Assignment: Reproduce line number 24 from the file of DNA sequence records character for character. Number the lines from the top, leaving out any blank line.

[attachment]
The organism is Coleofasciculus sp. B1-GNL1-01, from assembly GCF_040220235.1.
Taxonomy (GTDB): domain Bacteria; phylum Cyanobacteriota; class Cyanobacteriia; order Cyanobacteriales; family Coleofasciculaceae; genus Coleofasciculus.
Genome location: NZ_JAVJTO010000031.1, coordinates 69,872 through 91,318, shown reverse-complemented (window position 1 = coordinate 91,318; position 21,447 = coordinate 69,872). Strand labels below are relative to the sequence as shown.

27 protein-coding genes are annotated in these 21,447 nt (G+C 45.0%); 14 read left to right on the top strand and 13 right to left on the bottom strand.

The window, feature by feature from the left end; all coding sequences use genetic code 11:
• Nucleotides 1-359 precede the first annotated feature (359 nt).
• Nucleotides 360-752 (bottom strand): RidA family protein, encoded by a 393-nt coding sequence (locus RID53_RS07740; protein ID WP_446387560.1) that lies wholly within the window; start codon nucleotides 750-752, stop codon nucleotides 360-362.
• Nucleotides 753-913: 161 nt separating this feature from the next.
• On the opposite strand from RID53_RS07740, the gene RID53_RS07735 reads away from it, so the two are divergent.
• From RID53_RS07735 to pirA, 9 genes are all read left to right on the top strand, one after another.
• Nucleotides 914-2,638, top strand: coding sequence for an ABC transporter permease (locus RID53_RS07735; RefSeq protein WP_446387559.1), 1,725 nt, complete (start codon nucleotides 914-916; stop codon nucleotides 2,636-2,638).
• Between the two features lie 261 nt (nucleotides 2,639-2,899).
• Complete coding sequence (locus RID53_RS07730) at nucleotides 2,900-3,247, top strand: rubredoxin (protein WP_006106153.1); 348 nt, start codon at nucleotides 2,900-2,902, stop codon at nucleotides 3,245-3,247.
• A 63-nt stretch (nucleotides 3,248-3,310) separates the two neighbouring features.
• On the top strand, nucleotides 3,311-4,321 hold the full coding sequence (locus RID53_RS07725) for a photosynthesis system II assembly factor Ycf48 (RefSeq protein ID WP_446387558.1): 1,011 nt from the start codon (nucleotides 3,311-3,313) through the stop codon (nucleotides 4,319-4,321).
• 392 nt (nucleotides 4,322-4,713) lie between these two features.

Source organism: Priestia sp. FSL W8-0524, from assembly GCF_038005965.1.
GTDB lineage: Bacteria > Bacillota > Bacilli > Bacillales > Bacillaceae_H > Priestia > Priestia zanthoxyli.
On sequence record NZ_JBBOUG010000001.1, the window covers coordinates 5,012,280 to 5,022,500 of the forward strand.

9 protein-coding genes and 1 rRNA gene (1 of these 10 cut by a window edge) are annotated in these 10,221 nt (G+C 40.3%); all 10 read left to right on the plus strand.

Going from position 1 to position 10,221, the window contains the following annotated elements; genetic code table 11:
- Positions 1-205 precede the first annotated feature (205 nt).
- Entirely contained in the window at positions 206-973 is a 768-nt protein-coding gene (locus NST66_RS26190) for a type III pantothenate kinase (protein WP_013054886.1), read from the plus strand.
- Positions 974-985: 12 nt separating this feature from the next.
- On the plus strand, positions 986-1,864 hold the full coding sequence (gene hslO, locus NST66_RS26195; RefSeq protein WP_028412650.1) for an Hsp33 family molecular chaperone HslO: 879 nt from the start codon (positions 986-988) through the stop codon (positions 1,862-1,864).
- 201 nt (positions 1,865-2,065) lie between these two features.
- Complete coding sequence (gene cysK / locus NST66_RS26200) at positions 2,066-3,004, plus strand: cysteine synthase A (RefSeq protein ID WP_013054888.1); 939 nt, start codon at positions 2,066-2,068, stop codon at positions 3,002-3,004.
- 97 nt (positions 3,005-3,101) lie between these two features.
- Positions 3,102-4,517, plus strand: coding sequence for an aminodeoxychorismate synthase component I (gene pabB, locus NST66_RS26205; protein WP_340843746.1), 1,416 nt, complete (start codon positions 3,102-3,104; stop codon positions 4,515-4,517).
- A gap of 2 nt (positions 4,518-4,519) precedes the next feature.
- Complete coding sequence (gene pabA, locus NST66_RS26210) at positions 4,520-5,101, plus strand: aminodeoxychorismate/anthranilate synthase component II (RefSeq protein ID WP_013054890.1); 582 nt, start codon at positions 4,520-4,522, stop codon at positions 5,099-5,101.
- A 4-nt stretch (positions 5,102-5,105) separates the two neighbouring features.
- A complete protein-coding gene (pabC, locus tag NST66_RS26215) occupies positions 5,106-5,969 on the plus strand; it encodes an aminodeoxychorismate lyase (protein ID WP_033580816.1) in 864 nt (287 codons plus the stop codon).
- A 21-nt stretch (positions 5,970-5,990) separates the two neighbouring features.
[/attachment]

- Positions 974-985: 12 nt separating this feature from the next.